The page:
As I made the control box and most of its wiring I started experimenting with it on the the desk with 1kW lights connected as the load instead of the motor. I found that I can control the lights with the throttle quite ok but sometimes they go off and sometimes they don't when I release the throttle. I thought that it might be Kelly controller glitches as I didn't trust it.
But then I looked at the voltage of throttle output signal through oscilloscope. And I didn't like what I saw - at released throttle was sometimes producing rippled voltage of sawtooth shape oscillating between 0.9 and 1.2 V at around 30Hz frequency. Sometimes it was stable at 0.9V. I suspected that 5V supply to the pedal could be noisy causing hall chip to generate this ripple but when analyzed it with oscilloscope I found it pretty normal 5V power supply noise ripple of only around 0.1mV which should not be an issue at all. Anyway I added extra 0.1uF capacitor to measured the 5V supply voltage which didn't change anything - I was still seeing the nasty ripple on released throttle. In addition to that the movement range from low throttle to the moment when the output voltage started rising was quite big - around 6 degrees out of ~35 degree range. I also noticed that full open throttle was giving only around 3.8V. This is certainly not even close to 5V stated by Kelly.
After finding that I contemplated on two options: send the throttle back to Kelly for repair or repair it myself. First option looks logical when you are dealing with respectable company in your country which will provide good customer support to resolve the problem. With Kelly it is different story - I've read many posts about terrible support of Kelly in the forums and it could be likely that I would spend additional money and time for shipments of repair/replacement with likely the same end result - throttle not working in full range. It would also be little use trying to claim the money back as Kelly is in China where business ethics in some companies could be close to jungle and their government does nothing to protect foreign customers. So I decided to look what's inside and correct the throttle box myself.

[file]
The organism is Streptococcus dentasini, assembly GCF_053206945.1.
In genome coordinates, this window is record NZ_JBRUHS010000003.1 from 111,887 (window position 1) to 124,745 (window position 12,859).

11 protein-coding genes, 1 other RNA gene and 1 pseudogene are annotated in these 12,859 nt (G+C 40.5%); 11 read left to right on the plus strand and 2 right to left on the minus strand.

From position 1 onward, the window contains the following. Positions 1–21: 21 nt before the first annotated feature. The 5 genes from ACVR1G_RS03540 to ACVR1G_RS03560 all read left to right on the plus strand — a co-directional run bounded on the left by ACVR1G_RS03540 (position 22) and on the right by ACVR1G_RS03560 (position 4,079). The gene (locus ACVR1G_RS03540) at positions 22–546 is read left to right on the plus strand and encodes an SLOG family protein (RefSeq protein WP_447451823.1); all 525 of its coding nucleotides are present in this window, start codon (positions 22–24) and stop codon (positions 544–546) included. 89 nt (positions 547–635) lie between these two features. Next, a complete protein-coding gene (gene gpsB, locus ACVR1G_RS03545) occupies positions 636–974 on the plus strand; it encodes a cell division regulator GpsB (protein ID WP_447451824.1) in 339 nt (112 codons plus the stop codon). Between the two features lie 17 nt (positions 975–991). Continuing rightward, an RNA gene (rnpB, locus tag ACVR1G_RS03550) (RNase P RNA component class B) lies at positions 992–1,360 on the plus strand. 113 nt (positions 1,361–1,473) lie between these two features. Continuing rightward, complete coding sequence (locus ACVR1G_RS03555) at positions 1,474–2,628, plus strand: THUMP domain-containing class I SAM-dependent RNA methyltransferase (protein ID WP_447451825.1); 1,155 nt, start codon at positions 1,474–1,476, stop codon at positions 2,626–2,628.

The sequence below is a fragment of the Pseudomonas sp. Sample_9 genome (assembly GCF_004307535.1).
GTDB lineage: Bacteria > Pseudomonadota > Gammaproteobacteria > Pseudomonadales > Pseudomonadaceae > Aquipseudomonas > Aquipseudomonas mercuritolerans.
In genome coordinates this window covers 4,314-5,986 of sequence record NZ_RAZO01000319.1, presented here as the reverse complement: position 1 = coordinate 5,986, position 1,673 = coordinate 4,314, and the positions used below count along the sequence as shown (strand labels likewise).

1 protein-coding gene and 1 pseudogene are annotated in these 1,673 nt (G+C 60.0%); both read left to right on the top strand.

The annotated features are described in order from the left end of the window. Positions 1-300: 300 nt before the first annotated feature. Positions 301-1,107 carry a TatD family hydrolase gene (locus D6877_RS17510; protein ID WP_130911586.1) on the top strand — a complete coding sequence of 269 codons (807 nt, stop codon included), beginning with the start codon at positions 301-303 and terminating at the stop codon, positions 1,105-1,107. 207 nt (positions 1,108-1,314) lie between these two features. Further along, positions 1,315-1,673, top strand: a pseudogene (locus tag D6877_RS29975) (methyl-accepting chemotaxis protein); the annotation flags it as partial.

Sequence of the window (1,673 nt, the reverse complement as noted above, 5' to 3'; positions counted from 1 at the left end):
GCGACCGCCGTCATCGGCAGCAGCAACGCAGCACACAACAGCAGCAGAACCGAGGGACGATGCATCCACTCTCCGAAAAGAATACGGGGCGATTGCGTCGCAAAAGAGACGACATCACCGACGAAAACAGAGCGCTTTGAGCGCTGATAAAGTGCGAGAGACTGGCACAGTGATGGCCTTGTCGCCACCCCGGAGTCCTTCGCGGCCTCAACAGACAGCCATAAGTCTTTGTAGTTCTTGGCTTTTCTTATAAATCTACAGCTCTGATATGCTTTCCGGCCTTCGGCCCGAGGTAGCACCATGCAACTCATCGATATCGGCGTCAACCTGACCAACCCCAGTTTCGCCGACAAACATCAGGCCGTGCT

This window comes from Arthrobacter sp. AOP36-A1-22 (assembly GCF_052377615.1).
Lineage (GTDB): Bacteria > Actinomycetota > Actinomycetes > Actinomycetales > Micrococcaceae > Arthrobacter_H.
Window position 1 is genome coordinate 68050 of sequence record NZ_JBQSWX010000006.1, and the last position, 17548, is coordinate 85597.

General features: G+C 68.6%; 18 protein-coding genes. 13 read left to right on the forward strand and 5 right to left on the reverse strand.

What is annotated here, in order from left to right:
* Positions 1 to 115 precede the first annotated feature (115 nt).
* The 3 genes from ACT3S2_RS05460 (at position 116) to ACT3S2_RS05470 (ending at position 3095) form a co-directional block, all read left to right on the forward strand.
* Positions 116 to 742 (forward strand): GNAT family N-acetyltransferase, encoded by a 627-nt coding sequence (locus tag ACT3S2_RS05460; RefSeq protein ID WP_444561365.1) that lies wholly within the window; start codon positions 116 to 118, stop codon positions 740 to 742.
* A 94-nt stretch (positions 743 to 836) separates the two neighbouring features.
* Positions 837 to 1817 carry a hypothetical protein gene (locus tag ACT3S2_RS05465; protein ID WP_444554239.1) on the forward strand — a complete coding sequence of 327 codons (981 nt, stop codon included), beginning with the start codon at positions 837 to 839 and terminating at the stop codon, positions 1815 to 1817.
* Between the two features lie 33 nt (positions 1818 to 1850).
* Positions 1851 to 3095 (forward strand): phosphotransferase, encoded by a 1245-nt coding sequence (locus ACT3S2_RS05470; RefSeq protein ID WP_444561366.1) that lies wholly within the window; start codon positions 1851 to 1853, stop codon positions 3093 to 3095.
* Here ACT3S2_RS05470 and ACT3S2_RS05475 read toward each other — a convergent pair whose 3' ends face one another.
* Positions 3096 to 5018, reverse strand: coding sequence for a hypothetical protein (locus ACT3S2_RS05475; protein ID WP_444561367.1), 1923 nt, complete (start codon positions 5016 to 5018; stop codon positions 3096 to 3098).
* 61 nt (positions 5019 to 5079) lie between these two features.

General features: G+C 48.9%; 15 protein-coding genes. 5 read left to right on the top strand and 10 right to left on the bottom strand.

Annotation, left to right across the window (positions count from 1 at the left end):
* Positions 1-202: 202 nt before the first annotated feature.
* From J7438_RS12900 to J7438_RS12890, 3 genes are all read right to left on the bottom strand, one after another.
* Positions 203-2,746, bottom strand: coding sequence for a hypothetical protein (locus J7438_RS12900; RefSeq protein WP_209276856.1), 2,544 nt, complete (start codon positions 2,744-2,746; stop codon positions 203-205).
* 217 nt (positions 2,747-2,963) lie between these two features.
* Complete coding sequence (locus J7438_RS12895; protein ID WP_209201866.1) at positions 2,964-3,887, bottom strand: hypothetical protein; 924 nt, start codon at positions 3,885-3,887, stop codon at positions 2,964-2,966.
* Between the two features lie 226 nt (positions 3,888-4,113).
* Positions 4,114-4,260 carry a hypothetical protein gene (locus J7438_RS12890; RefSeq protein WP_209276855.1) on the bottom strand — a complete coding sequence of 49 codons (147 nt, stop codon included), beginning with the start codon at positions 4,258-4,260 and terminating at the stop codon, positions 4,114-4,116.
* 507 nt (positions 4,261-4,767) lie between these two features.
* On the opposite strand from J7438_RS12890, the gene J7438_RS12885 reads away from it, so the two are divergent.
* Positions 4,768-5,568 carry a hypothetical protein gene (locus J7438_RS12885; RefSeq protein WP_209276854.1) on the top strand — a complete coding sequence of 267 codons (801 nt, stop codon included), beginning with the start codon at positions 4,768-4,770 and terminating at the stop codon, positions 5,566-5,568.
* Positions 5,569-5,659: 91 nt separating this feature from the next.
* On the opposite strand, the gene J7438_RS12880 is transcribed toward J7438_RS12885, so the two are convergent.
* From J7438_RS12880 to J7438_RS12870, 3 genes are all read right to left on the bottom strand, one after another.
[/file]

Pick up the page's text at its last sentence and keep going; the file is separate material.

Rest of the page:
I opened the box using Dremel-style grinder cutting through black potty on the bottom to get to the bottom cover. Finally I opened the bottom cover. I found crudely hand-made marginal quality mechanics that is typical for Chinese products with magnet rotating against hall sensor. The hall sensor is AH49E which is produced by several manufacturers with similar characteristics. Datasheet could be found on http://www.bcdsemi.com/upload/datasheet/AH49E%20P1.1%2020080619.pdf. Datasheet shows that this device has output operating voltages range from around 0.9V to 4.2V so it can never output the voltages close to 0-5V range. This confirms that trying to send the throttle for repair would be waste of time and money as they would likely be replacing it with another AH49E. Replacement could possibly fix auto-generation sawtooth ripple on the output but not the total range.
I understand that the range of 0.9 to 3.8V could also work by adjusting the throttle lower and upper dead limits but such solution was not appealing to me at all.
So I replaced the AH49E with Melexis MLX90215 programmable hall effect sensor. I calibrated the sensor's gain and offset by programming it's parameters and I got stable voltage in 0.2V-4.8V range for full throttle movement range from moment when throttle switch clicks from idle till the throttle is full open. This is what I would expect from product which states that it's range is 0-5V
Conclusion: Kelly KP Series 0-5V Throttle can only give you voltage ranges from 0.9V to 4.2V in best case if you are lucky getting the one which was somehow adjusted to give these voltages range over full throttle movement. But in reality I would expect the range of usable movement and voltages to be even worse. In addition I am not sure self-generation of ripple would not be seen on other units as well. If I was a manufacturer I would not dare to put such specifications for cheating customers. I wish I read something like that before buying anything from Kelly.